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by Peter Midgley
“I want the book to reveal something to me. To reveal something about being human; a revelation,”
—Micheline Maylor, poetry acquisitions editor for Frontenac House
Frontenac House is a creation of the new millennium, for the new millennium. When David and Rose Scollard founded the press in 2000, their idea was to publish poetry that would press against the establishment and push marginalized voices to the centre—long before this became a social agenda. Since then, Frontenac has published a range of books, but that initial commitment to poetry and to pushing boundaries remains as strong today as it was on the first day.
Publisher Neil Petrunia says that when it comes to acquisitions, the focus is definitely on poetry, but the press maintains an openness to things that are outside that wheelhouse. “If someone brings an awesome project that is not poetry, will be fun to work on, and has an audience, we will look at it. We won’t turn it down.”
Micheline Maylor, Frontenac’s poetry acquisitions editor, talks about Sharanpal Ruprai’s Seva, and how the manuscript affected her when she first saw it: “I’m never going to be closeted Sikh and know what it’s like to have that first kiss with all of that loaded experience behind it.” What drives the passion for books at Frontenac House is the sense of knowing that what the press puts on the page reveals the fullest extent of human experience and brings readers to a world they could not experience themselves.
“I like making books,” Neil says. “The process of making books. There are always books that take us by surprise. Take Pierrette Requier’s details from the edge of the village. She’s just prepared an audiobook in French and in English, and in the process of putting that together, we discovered that the book was going into its third printing—that’s quite something for poetry. We love David and Rose for their willingness to take on poets despite the financial challenges and hope to continue doing that.”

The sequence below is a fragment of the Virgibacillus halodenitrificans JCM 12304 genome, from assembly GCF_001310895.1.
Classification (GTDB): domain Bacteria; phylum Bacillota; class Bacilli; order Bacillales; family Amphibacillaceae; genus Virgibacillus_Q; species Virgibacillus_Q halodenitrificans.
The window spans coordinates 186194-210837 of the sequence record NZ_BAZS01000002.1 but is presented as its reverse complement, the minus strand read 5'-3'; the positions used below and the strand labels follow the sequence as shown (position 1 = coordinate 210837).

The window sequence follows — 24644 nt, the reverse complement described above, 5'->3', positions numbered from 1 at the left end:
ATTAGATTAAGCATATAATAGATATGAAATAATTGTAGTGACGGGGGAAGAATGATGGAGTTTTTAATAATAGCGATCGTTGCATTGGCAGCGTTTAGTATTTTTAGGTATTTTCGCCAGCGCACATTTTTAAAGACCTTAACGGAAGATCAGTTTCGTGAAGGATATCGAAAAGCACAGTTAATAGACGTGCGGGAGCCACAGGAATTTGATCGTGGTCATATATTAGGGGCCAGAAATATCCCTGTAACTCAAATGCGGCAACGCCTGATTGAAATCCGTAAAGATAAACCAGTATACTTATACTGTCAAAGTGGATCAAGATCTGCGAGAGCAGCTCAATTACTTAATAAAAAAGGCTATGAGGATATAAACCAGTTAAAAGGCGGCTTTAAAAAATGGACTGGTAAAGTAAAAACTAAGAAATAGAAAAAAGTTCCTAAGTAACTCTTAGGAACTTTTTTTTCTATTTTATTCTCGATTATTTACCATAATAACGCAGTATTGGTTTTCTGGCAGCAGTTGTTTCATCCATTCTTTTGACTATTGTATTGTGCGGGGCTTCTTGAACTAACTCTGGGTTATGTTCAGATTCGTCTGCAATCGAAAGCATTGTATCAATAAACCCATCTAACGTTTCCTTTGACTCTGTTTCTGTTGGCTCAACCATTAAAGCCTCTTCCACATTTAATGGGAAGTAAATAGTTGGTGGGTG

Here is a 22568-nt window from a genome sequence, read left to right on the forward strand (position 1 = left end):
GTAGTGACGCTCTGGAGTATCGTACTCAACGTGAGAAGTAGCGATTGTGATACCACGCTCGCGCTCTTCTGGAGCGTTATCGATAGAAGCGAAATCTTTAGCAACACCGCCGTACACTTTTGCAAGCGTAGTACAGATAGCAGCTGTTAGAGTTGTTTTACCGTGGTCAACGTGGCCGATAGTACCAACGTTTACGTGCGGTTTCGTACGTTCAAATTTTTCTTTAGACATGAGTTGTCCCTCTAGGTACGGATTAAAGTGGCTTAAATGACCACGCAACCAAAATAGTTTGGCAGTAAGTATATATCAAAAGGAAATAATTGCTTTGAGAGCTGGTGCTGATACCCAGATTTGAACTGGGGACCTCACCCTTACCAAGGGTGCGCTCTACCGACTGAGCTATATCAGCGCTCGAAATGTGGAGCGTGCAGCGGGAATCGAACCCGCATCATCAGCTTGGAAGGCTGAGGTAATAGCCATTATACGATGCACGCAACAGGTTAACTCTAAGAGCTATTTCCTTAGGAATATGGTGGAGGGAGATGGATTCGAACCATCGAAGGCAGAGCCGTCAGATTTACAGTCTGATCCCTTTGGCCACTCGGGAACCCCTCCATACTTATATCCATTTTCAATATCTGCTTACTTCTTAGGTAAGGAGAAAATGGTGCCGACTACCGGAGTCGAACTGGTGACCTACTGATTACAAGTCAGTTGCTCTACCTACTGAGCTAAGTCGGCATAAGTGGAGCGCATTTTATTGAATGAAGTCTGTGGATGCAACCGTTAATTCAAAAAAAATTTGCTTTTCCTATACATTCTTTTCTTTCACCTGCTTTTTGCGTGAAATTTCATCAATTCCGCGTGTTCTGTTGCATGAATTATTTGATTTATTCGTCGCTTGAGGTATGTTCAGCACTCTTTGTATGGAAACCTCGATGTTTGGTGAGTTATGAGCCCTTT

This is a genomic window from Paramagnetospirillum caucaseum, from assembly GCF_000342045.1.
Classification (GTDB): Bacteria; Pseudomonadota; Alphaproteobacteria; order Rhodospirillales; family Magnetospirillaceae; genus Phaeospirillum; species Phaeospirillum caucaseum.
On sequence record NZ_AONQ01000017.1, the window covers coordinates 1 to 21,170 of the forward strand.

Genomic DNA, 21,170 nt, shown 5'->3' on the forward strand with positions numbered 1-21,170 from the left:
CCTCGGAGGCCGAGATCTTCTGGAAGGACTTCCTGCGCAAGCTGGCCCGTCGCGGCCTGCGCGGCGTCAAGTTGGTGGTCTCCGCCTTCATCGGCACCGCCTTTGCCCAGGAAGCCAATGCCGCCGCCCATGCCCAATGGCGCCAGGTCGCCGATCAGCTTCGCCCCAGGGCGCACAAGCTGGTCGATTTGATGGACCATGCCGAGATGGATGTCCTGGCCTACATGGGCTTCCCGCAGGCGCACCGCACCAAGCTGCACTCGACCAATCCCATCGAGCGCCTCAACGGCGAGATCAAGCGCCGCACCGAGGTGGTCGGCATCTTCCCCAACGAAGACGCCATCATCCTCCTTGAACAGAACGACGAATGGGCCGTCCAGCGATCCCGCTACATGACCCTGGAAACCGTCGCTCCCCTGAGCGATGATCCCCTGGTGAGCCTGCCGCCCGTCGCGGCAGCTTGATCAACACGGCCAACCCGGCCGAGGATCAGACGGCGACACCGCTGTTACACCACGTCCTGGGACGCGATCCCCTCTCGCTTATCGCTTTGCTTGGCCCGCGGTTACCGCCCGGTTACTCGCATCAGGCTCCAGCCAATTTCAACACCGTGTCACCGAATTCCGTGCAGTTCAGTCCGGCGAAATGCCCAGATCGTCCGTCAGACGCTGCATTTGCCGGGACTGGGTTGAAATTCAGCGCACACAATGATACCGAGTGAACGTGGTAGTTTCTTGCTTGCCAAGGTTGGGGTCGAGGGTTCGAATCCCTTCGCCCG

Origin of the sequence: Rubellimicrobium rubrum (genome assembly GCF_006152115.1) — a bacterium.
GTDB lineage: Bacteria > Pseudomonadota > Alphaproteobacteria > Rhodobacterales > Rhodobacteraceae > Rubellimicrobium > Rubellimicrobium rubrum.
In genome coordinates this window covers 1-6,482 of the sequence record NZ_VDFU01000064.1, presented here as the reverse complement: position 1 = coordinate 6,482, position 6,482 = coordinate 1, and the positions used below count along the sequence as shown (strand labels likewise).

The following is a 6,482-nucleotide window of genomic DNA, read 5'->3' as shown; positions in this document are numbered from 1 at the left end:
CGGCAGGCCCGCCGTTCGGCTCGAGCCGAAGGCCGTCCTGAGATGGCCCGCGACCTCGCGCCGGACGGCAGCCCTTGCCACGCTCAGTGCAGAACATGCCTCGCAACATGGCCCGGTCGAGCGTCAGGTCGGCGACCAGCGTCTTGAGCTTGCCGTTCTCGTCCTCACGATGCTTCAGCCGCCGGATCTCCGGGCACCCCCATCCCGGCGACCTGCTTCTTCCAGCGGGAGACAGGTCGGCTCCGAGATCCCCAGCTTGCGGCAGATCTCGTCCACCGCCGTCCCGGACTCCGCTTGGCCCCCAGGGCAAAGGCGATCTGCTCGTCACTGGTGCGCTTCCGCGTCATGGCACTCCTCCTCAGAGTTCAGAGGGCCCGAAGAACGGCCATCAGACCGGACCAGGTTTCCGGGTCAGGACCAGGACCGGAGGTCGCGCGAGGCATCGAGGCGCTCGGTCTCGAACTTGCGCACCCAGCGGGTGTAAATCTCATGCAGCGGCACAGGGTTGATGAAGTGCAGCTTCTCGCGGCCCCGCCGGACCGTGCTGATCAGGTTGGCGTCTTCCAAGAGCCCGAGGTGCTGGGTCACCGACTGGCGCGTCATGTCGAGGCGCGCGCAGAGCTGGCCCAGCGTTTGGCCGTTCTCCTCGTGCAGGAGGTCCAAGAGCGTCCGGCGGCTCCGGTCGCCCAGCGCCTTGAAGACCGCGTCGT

Neil is excited to talk about future plans, like possibly publishing literary fiction. “Poetry is not the only part of the literary landscape, and as a literary press, we recognize that. But we have to make sure everything is in place before we commit to doing more than the poetry books we currently do.”
“We must have the capacity and passion to carry it through,” says Micheline. In a small press, those are precious commodities, so she insists that all Frontenac books reveal an attentiveness to craft—to form and language. “I want the book to reveal something to me. To reveal something about being human; a revelation,” Micheline insists.
The conversation turns to the challenges of selling books in the American market. It is hard to find a distributor who will take on a small catalogue like Frontenac’s. Faced with these difficulties, small Canadian presses often have to sell their books on Amazon, which can be a money-losing proposition. Still, there are benefits, like having Lisa Richter’s Nautilus and Bone win the National Jewish Book Awards Berru Award. These American accolades help to push sales in Canada, making up for some of the sales revenue that was lost to the pandemic.
Both Neil and Micheline emphasize that, especially with poetry, it is authors who drive sales. If authors can’t promote their books, their works don’t sell. The author-centric nature of poetry made life difficult during the pandemic when everything moved online. Strictly online events may have expanded an author’s reach and increased audience sizes, but they lacked the visceral quality of an in-person event that draws people to the book table. As things open up, Frontenac plans to continue with hybrid events, “Our job as publishers is to facilitate the authors—we will get the books where the authors are; we send out for awards; set up for readings,” says Neil.
Micheline gets animated when she talks about the books that are part of the spring releases. “Skylar Kay’s Transcribing Moonlight has got elegance and flow and these elements come together in a way that just feels yummy.”
Yummy books. I’m sold. And that’s the thing with Frontenac’s books: they fill the nascent spring air with the blossoming yumminess of poetry.